Ruchi Solanki, Research Analyst –
With temperatures soaring and the humidity only getting worse throughout the day, it’s no wonder that people choose the cool, dry indoors as a place to hang out during the peak of summer. Or maybe it’s just me. Nevertheless, as heat rises, so does the cost of turning on the AC at full blast. While customers, like myself, are focusing on ways to be more energy efficient, many utilities are happy to provide tips, kits and programs to help.
PG&E’s “Step Up and Power Down” campaign was designed to educate customers on energy-saving activities and ways to reduce energy consumption. The utility partnered with five cities in California to meet their energy efficiency objectives. Through word-of-mouth marketing, community events and farmers markets, PG&E focused on providing opportunities for customers to save, including driving customers to their online energy audit tool to help save a combined total of 51.1 gigawatt-hours.
Residential and commercial customers aren’t the only targets for energy efficiency programs. KCP&L created “Do Just One Thing”, an internal marketing campaign to inform employees on the different programs and opportunities the utility has in order to generate interest and build energy program ambassadors within the company. The campaign was comprised of four different challenges and promoted through the utility’s intranet homepage and distributed hard copy materials.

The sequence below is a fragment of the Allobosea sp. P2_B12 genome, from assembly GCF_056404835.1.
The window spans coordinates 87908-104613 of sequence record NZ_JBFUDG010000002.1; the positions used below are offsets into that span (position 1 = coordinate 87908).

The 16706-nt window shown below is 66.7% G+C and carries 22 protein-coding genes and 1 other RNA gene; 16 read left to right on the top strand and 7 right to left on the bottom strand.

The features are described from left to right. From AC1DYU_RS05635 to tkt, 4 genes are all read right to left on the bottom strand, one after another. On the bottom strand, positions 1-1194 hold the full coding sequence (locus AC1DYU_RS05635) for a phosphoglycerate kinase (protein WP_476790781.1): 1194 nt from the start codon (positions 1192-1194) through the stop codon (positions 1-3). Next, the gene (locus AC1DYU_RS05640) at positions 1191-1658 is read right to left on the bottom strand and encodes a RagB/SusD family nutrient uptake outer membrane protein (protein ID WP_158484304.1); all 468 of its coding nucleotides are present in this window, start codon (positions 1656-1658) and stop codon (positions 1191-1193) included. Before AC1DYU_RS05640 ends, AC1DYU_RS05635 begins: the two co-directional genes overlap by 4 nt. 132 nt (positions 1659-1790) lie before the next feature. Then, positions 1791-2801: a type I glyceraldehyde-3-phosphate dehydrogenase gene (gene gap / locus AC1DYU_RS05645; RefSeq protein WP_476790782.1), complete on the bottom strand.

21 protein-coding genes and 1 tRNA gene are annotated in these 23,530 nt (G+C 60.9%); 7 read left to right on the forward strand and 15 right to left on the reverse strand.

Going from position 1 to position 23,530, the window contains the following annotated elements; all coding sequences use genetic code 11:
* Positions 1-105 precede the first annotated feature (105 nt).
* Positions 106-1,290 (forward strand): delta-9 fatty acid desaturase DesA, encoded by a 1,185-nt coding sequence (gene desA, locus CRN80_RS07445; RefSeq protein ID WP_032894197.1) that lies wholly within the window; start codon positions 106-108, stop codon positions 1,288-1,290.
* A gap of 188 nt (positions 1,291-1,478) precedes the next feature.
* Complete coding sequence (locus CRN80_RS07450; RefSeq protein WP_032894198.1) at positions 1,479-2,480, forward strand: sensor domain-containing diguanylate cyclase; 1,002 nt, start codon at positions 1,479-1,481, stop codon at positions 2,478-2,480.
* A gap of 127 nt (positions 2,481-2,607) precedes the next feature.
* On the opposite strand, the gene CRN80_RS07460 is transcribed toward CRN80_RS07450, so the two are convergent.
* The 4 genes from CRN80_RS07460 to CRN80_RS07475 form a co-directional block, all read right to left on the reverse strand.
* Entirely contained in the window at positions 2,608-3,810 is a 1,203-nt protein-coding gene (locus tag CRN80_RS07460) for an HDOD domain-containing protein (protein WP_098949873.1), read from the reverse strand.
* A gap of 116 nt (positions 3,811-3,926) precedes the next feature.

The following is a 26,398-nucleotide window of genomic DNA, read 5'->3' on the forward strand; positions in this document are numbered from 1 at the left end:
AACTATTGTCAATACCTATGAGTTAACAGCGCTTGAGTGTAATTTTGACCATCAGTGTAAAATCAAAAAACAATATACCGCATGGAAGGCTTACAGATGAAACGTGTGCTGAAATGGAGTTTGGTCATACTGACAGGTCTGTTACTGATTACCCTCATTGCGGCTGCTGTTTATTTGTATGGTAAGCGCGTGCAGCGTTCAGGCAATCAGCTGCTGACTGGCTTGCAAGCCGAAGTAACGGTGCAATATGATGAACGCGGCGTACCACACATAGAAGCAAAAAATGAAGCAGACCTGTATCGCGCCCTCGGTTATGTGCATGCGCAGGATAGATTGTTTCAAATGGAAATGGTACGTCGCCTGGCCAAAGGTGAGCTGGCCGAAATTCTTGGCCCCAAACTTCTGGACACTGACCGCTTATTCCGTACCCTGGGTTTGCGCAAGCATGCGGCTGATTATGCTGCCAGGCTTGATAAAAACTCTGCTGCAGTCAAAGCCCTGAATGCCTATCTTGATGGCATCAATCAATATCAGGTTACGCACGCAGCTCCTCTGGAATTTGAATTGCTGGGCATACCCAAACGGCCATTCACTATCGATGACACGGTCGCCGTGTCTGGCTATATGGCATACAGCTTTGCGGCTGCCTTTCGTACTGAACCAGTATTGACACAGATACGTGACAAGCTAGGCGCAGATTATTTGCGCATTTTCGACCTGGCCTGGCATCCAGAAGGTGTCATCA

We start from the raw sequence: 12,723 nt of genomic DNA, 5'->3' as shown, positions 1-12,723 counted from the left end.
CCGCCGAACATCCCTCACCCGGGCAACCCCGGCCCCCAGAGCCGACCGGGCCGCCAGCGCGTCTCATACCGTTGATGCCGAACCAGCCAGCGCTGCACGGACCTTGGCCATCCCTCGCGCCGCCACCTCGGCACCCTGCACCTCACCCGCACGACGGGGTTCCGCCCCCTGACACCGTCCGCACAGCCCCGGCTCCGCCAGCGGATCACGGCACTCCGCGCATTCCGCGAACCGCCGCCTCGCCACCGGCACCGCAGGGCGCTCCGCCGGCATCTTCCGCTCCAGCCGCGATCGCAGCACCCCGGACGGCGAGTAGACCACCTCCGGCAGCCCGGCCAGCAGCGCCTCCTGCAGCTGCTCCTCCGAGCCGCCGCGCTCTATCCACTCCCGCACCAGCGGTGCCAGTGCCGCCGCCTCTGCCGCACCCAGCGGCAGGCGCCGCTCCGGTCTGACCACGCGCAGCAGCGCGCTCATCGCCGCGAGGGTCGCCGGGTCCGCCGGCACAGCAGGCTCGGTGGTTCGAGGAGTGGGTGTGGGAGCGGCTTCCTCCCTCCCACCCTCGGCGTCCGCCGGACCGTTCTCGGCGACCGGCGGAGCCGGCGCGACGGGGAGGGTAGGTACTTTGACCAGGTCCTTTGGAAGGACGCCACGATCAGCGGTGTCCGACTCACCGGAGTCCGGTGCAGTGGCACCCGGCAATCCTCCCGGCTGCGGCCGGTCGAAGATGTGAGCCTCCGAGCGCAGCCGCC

Each challenge highlighted one energy efficiency program, provided energy tips and encouraged employees to share their own efforts to get them engaged and win prizes. KCP&L successfully increased awareness and engagement with approximately 28% of their employee base participating in at least one of the four challenges.
Word-of-mouth marketing has become an effective tactic that companies, regardless of the industry, try to employ by creating conversation starters. Idaho Power took advantage of this idea to introduce their Energy-Saving Kit. The free kits were presented as a way to bring energy efficiency into reality and direct customers to the utility’s website to access tools and monitor progress. The kits were so effective that when Travis Herman, an Idaho Power customer, gave a glowing review on a community Facebook page, the post was shared more than 3,900 times and generated nearly 11,000 requests for the kits.
If you are interested in learning more about how other utilities are generating new levels of enthusiasm for energy efficiency, make sure to register for Chartwell’s webinar on Wednesday, August 30 at 2 p.m. Eastern and join Jenna Haskins, Puget Sound Energy’s Program Manager, in discussing the utility’s evolving strategy to increase energy efficiency program participation.